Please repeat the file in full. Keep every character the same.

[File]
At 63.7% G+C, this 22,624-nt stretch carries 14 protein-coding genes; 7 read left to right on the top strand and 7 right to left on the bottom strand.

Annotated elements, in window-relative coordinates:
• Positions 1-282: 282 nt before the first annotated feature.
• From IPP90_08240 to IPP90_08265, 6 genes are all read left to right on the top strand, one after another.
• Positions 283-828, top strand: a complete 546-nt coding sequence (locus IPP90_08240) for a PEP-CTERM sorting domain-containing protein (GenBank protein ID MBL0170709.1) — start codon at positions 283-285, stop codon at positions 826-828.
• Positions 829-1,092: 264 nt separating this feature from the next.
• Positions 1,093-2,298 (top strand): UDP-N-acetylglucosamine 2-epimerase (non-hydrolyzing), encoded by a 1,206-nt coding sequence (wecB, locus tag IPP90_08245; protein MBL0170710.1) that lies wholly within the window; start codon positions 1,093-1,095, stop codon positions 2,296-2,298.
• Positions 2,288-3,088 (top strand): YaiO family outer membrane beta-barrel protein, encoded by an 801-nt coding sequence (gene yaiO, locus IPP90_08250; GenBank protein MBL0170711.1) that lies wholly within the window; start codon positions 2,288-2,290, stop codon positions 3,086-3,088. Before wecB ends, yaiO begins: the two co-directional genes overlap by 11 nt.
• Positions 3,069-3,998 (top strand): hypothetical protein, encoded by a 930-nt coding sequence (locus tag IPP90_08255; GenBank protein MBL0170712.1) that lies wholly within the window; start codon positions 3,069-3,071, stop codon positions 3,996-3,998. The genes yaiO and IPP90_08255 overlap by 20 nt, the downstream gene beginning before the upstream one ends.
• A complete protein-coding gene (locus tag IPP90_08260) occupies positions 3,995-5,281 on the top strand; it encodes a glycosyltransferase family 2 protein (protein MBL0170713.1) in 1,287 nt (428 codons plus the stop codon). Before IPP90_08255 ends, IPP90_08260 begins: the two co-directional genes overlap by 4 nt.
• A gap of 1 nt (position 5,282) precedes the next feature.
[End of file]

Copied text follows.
At 63.7% G+C, this 22,624-nt stretch carries 14 protein-coding genes; 7 read left to right on the top strand and 7 right to left on the bottom strand.

Annotated elements, in window-relative coordinates:
• Positions 1-282: 282 nt before the first annotated feature.
• From IPP90_08240 to IPP90_08265, 6 genes are all read left to right on the top strand, one after another.
• Positions 283-828, top strand: a complete 546-nt coding sequence (locus IPP90_08240) for a PEP-CTERM sorting domain-containing protein (GenBank protein ID MBL0170709.1) — start codon at positions 283-285, stop codon at positions 826-828.
• Positions 829-1,092: 264 nt separating this feature from the next.
• Positions 1,093-2,298 (top strand): UDP-N-acetylglucosamine 2-epimerase (non-hydrolyzing), encoded by a 1,206-nt coding sequence (wecB, locus tag IPP90_08245; protein MBL0170710.1) that lies wholly within the window; start codon positions 1,093-1,095, stop codon positions 2,296-2,298.
• Positions 2,288-3,088 (top strand): YaiO family outer membrane beta-barrel protein, encoded by an 801-nt coding sequence (gene yaiO, locus IPP90_08250; GenBank protein MBL0170711.1) that lies wholly within the window; start codon positions 2,288-2,290, stop codon positions 3,086-3,088. Before wecB ends, yaiO begins: the two co-directional genes overlap by 11 nt.
• Positions 3,069-3,998 (top strand): hypothetical protein, encoded by a 930-nt coding sequence (locus tag IPP90_08255; GenBank protein MBL0170712.1) that lies wholly within the window; start codon positions 3,069-3,071, stop codon positions 3,996-3,998. The genes yaiO and IPP90_08255 overlap by 20 nt, the downstream gene beginning before the upstream one ends.
• A complete protein-coding gene (locus tag IPP90_08260) occupies positions 3,995-5,281 on the top strand; it encodes a glycosyltransferase family 2 protein (protein MBL0170713.1) in 1,287 nt (428 codons plus the stop codon). Before IPP90_08255 ends, IPP90_08260 begins: the two co-directional genes overlap by 4 nt.
• A gap of 1 nt (position 5,282) precedes the next feature.